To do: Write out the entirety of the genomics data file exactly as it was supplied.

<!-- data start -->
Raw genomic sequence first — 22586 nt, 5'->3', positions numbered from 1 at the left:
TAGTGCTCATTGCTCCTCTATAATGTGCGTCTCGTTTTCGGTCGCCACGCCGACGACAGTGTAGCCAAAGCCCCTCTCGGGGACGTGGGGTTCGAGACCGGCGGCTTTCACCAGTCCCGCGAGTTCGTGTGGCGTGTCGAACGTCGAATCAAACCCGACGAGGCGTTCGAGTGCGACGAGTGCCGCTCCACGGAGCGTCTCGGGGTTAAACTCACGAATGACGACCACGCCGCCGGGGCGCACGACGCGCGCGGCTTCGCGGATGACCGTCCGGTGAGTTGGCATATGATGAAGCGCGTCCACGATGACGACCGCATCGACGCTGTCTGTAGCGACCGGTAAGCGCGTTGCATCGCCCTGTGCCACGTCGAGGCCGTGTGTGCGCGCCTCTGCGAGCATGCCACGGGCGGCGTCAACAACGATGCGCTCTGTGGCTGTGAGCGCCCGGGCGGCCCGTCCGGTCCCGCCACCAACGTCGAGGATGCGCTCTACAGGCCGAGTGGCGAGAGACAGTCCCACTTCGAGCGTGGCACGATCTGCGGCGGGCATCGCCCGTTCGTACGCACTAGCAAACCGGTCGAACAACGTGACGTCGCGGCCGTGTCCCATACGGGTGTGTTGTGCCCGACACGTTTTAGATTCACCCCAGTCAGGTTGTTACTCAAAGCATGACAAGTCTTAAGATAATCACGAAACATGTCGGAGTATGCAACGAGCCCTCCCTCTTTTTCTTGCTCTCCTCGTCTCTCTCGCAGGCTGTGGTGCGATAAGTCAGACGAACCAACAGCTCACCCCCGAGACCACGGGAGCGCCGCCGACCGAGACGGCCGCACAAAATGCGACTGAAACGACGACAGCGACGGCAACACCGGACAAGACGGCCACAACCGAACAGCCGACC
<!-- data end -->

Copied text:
Raw genomic sequence first — 22586 nt, 5'->3', positions numbered from 1 at the left:
TAGTGCTCATTGCTCCTCTATAATGTGCGTCTCGTTTTCGGTCGCCACGCCGACGACAGTGTAGCCAAAGCCCCTCTCGGGGACGTGGGGTTCGAGACCGGCGGCTTTCACCAGTCCCGCGAGTTCGTGTGGCGTGTCGAACGTCGAATCAAACCCGACGAGGCGTTCGAGTGCGACGAGTGCCGCTCCACGGAGCGTCTCGGGGTTAAACTCACGAATGACGACCACGCCGCCGGGGCGCACGACGCGCGCGGCTTCGCGGATGACCGTCCGGTGAGTTGGCATATGATGAAGCGCGTCCACGATGACGACCGCATCGACGCTGTCTGTAGCGACCGGTAAGCGCGTTGCATCGCCCTGTGCCACGTCGAGGCCGTGTGTGCGCGCCTCTGCGAGCATGCCACGGGCGGCGTCAACAACGATGCGCTCTGTGGCTGTGAGCGCCCGGGCGGCCCGTCCGGTCCCGCCACCAACGTCGAGGATGCGCTCTACAGGCCGAGTGGCGAGAGACAGTCCCACTTCGAGCGTGGCACGATCTGCGGCGGGCATCGCCCGTTCGTACGCACTAGCAAACCGGTCGAACAACGTGACGTCGCGGCCGTGTCCCATACGGGTGTGTTGTGCCCGACACGTTTTAGATTCACCCCAGTCAGGTTGTTACTCAAAGCATGACAAGTCTTAAGATAATCACGAAACATGTCGGAGTATGCAACGAGCCCTCCCTCTTTTTCTTGCTCTCCTCGTCTCTCTCGCAGGCTGTGGTGCGATAAGTCAGACGAACCAACAGCTCACCCCCGAGACCACGGGAGCGCCGCCGACCGAGACGGCCGCACAAAATGCGACTGAAACGACGACAGCGACGGCAACACCGGACAAGACGGCCACAACCGAACAGCCGACC